Maritime Hotspots Final Report
The sea connects all major economic regions in the world. This is described the Maritime Hotspots Final Report. The international context creates opportunities for all, but especially for those who have the skills and entrepreneurship to make the differences in business.
The Dutch maritime cluster is a vibrant ecosystem of 12.000 companies creating jobs for approximately 185.000 people, generating a value added of 34.5 billion euro and having a share of 5 per cent in total Dutch exports in 2011. Within a radius of 200 kilometres, eleven subsectors are active in the Netherlands. In spite of the crisis, the Dutch maritime cluster is a stable sector with strong growth perspectives. Probably the reason for this stability lies in the presence of some specific features of the Dutch maritime sector. The high level of technology, the drive to take full advantage of international co-operation supported by a strategic geographical location and a stable political and economic environment in the Netherlands.
The Dutch maritime cluster cannot exist without international business. It is of the utmost importance to maintain the excellent international relations which were built up during the past five centuries. With this in mind, a new project was launched by the Dutch Maritime Network, called ‘Maritime Hotspots’. Under this umbrella closer relations are to be developed between the Dutch maritime sector and other regions in the world that have a comparable density of maritime business.
For the purpose of this study, a Maritime Hotspot is defined as a geographical region that combines a major sea port function, with the presence of maritime world players in several sectors operating within a radius of 200 to 300 kilometres, and with an international influence on trade and technology.
The Dutch Maritime Network has developed the concept of Maritime Hotspots closely together with the Dutch Top Sector Water. Water is one of the nine economic priority areas of the Dutch government. The Top Sector Water contains three subsectors: maritime, water technology and delta technology.
Within the Top Sector Water, there are a number of teams that deal with a specific area of interest. The team ‘Export and Promotion’ is chaired by former Minister of Foreign Trade Mr Frank Heemskerk. It has developed an internationalisation strategy for the Top Sector Water and strongly supports the maritime hotspot project.
This project is definitively not a stand-alone initiative. Over the past ten years, great efforts have been made to promote the Dutch maritime cluster abroad. Four Holland Marine Houses (in China, Vietnam, Brazil and Russia) and a central representation in Singapore have been set up. Several specific subsidy programs (for example 2g@there) were successfully carried out, and the collective branding campaign ‘Maritime by Holland’ was developed. Besides that, full attention has been given to link export promotion with innovation projects. This way, export, product and technology development could be linked to each other. Annually, about 5 million euro was invested in maritime collective promotion and co-operation. Over the years it became apparent that promotion is only a small proportion of doing international business.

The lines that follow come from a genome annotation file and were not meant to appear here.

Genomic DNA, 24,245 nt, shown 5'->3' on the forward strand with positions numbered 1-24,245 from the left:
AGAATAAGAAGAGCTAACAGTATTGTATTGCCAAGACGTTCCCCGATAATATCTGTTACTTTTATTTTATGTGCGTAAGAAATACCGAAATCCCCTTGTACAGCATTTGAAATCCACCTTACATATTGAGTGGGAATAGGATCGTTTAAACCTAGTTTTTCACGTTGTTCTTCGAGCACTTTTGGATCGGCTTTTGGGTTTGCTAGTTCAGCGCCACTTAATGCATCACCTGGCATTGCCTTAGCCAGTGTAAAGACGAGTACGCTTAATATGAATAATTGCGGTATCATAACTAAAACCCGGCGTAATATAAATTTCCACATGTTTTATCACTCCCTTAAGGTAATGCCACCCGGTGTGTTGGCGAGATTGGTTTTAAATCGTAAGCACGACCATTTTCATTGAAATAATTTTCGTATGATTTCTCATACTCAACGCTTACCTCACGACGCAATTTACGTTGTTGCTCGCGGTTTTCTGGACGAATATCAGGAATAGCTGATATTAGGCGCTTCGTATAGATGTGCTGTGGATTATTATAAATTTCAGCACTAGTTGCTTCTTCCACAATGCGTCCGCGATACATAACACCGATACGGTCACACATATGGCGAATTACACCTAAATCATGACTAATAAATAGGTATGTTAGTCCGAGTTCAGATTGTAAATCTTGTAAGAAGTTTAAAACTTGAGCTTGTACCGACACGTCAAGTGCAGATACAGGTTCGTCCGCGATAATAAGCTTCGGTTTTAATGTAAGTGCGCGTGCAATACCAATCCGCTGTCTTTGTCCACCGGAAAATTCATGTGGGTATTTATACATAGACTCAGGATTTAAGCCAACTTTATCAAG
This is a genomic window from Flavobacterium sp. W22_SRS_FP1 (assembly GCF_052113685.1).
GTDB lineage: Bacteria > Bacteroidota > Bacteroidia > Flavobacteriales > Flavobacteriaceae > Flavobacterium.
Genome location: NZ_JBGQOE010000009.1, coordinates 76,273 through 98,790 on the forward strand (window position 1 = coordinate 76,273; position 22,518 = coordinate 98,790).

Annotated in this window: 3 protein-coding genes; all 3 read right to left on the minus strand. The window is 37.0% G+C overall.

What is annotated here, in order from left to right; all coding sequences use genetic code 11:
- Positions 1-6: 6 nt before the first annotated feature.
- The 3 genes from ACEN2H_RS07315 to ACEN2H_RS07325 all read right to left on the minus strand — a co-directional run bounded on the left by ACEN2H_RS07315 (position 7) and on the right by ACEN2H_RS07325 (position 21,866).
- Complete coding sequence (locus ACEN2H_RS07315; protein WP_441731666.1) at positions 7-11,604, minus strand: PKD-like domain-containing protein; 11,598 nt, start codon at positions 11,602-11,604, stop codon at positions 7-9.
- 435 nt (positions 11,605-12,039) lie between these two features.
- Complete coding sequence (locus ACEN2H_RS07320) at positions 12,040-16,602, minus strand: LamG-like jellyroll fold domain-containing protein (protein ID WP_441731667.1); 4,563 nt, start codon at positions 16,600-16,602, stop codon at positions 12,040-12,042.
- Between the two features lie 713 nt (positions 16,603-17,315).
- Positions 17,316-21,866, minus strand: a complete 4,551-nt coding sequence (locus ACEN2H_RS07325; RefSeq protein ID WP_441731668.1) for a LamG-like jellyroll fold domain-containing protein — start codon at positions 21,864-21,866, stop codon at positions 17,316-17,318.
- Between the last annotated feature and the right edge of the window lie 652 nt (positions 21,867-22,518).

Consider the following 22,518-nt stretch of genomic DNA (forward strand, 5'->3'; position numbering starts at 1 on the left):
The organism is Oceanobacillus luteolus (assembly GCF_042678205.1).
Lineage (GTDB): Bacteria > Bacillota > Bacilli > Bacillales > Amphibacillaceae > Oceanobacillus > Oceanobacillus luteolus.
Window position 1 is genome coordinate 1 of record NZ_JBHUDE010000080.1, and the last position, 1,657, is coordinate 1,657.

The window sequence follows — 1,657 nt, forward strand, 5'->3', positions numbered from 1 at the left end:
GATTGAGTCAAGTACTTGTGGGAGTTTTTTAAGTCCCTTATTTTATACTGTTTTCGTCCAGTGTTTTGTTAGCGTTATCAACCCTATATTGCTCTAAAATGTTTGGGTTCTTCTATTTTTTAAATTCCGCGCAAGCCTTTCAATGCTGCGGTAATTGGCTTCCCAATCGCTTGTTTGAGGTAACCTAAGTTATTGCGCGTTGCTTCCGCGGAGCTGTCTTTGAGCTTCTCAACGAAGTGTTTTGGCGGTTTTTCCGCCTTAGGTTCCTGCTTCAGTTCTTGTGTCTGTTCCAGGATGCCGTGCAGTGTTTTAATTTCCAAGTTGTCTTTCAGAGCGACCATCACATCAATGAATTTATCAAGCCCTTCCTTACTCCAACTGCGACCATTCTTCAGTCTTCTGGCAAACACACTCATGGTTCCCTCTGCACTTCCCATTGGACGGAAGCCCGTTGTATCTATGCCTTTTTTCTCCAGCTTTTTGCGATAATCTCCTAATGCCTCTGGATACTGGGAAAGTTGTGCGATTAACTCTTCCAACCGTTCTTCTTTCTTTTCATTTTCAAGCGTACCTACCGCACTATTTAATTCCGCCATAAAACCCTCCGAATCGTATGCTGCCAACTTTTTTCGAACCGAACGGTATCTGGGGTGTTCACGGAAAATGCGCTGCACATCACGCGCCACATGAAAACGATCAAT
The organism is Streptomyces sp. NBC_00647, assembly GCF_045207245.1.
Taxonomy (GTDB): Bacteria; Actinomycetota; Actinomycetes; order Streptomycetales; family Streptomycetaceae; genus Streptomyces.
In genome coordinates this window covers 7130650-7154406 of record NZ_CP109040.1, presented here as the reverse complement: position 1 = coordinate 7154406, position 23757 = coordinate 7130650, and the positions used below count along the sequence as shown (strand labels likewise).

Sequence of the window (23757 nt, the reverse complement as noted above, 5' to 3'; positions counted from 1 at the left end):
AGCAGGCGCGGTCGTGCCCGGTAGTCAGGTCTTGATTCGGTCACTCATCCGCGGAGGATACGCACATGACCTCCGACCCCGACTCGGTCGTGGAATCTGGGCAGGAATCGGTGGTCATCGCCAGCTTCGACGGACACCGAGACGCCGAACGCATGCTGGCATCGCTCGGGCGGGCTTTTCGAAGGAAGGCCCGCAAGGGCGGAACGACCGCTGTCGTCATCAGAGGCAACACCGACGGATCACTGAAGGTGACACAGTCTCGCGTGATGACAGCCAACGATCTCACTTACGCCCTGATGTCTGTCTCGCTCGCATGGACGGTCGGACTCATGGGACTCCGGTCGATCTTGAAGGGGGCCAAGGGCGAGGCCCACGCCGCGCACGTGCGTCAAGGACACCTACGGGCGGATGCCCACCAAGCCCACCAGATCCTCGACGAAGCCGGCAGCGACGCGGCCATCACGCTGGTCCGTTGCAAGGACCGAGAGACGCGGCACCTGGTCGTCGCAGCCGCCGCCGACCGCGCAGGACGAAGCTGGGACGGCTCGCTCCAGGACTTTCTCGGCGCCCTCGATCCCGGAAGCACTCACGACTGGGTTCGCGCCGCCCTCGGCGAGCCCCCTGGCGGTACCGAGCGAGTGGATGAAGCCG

A successful approach stands or falls with the build-up of structural, bilateral relationships. These relations cover all aspects of business: international technology development, exchange of people, fiscal issues, local investments, trade policies, economic diplomacy, export finance, et cetera. The mix of tools depends very much on the specifics of the geographical region.
Mid-2012 the Dutch Maritime Network has asked Bloem Doze Nienhuis to work out four possible Maritime Hotspots, and give basic descriptions of the markets in these regions. In this report the results are presented. The following Maritime Hotspots have been investigated:
• Singapore – pivot point for maritime South East Asia
• Rio de Janeiro / Santos – offshore hub and major port in fast developing Brazil
• St. Petersburg- maritime capital of Russia
• Shanghai – largest port in the world and home to Chinese maritime core businesses.
In a later stage, also other regions can be included, such as Houston (offshore engineering and services Gulf of Mexico), Pearl River Delta (ports, offshore, shipbuilding, inland shipping), Hamburg (finance, ship-owners, technology, ports), Istanbul (ports, shipyards, yachting, ship-owners), the United Arab Emirates or Perth (offshore oil and gas).
In this report the four maritime hotspots regions are described from a bird’s-eye view, including observations from Dutch companies that have business experience in these specific regions.
The data for this report comes from interviews with Dutch major companies, from desk research by Bloem Doze Nienhuis and from the findings during the central conference on November 7th 2012.
We would like to thank the Ministry of Infrastructure and Environment, the Dutch Maritime Network, the maritime trade associations, and numerous Dutch companies for their great support in gathering all necessary information.